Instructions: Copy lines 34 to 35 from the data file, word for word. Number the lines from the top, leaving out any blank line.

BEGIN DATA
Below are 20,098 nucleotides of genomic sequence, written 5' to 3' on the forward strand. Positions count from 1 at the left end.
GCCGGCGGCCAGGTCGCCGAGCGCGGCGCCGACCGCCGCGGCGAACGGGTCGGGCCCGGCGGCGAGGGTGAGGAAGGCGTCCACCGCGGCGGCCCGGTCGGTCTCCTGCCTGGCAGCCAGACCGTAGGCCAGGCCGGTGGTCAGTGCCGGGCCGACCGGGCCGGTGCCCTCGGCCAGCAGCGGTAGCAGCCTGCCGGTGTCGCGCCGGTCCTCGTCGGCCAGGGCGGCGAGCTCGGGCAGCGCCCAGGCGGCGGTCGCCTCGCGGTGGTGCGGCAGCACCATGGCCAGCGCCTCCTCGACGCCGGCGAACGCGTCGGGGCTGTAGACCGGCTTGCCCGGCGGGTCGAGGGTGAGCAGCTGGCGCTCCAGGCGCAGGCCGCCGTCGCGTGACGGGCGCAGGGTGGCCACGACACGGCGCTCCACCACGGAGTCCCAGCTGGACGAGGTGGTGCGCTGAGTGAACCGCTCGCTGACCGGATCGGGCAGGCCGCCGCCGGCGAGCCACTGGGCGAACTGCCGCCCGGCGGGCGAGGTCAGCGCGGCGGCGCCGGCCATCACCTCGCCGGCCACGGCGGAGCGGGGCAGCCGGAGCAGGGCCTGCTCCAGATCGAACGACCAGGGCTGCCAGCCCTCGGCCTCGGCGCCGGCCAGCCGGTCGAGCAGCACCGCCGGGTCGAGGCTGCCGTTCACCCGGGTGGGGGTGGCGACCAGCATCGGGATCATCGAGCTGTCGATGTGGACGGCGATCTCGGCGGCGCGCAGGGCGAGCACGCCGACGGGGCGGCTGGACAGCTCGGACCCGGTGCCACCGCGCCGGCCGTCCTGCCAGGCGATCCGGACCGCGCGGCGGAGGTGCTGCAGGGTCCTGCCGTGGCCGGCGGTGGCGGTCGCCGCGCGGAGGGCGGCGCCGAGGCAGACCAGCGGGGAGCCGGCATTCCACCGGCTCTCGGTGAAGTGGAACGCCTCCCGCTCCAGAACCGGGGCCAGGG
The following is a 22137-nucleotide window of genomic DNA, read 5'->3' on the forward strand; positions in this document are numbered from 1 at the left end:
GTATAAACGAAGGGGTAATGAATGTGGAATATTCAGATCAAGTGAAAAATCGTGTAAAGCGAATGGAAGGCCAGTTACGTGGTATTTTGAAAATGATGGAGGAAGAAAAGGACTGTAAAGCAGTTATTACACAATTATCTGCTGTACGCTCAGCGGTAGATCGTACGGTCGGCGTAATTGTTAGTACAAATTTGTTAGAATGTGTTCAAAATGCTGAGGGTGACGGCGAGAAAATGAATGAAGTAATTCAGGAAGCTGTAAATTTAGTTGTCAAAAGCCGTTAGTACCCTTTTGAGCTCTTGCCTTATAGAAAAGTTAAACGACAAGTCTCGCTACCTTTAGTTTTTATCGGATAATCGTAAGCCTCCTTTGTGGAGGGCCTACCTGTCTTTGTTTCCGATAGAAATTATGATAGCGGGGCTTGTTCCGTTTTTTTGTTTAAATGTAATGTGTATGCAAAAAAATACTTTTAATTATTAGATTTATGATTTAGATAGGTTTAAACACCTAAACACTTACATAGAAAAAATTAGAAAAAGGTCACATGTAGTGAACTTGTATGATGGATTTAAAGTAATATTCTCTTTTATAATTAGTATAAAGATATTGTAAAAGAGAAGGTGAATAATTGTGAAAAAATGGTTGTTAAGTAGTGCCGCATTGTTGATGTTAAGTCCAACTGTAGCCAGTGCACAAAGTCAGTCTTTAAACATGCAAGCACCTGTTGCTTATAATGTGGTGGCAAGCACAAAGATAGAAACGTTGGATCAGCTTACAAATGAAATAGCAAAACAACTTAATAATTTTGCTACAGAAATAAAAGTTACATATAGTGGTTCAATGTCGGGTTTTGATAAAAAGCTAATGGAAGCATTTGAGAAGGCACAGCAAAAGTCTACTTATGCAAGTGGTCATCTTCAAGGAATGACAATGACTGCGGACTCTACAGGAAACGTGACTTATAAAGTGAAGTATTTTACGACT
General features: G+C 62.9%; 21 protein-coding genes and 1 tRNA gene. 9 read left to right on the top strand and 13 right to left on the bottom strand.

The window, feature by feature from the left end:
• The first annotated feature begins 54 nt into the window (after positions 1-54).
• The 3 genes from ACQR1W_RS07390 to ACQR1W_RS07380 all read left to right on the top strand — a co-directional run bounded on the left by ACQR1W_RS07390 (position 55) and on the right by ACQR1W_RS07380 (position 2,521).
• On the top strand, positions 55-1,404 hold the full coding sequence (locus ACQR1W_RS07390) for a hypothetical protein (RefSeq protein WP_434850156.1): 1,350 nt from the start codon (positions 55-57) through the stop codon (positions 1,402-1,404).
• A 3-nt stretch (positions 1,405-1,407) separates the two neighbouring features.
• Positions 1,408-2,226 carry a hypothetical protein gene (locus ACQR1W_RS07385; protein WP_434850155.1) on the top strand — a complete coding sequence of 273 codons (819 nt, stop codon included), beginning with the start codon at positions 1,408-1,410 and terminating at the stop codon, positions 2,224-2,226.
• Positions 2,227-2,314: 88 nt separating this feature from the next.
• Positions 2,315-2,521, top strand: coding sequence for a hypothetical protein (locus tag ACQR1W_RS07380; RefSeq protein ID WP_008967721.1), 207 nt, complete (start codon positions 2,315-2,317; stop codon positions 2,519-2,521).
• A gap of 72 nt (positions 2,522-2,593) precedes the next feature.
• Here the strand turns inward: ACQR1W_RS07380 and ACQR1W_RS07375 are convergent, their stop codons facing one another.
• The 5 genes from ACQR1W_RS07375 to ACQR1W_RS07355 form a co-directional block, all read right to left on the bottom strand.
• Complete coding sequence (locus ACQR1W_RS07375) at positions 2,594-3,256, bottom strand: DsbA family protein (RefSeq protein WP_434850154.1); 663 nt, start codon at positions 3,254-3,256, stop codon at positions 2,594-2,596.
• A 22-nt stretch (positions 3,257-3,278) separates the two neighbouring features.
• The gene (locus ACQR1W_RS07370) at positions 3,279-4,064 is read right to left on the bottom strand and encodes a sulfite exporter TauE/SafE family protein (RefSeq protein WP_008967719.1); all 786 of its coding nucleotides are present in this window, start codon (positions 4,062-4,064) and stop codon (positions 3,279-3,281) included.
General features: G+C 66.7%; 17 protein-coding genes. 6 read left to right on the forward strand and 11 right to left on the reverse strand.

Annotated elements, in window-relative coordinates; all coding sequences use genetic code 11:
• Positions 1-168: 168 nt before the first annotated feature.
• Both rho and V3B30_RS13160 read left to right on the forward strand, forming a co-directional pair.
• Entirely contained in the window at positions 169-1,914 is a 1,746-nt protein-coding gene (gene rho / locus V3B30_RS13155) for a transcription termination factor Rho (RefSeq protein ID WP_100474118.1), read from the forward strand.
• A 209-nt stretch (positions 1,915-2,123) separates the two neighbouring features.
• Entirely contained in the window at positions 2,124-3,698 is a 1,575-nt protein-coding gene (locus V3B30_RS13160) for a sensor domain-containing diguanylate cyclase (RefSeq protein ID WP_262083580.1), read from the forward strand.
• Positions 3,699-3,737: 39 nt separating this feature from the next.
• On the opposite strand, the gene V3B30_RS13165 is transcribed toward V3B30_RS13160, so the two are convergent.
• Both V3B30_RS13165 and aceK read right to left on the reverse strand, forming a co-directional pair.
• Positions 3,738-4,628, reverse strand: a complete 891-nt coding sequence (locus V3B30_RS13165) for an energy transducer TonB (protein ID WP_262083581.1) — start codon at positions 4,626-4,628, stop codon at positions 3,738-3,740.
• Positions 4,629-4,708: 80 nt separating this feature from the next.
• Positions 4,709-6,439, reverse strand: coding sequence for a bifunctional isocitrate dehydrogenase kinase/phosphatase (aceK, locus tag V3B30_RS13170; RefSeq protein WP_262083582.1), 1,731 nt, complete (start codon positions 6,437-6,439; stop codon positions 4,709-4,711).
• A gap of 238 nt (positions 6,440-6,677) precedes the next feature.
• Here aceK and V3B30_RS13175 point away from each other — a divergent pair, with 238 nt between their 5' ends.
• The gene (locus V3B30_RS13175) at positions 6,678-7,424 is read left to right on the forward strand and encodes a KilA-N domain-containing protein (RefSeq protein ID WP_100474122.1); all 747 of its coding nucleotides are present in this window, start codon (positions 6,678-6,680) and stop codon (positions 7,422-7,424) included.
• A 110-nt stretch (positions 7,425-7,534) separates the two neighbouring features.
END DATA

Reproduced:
• Here aceK and V3B30_RS13175 point away from each other — a divergent pair, with 238 nt between their 5' ends.
• The gene (locus V3B30_RS13175) at positions 6,678-7,424 is read left to right on the forward strand and encodes a KilA-N domain-containing protein (RefSeq protein ID WP_100474122.1); all 747 of its coding nucleotides are present in this window, start codon (positions 6,678-6,680) and stop codon (positions 7,422-7,424) included.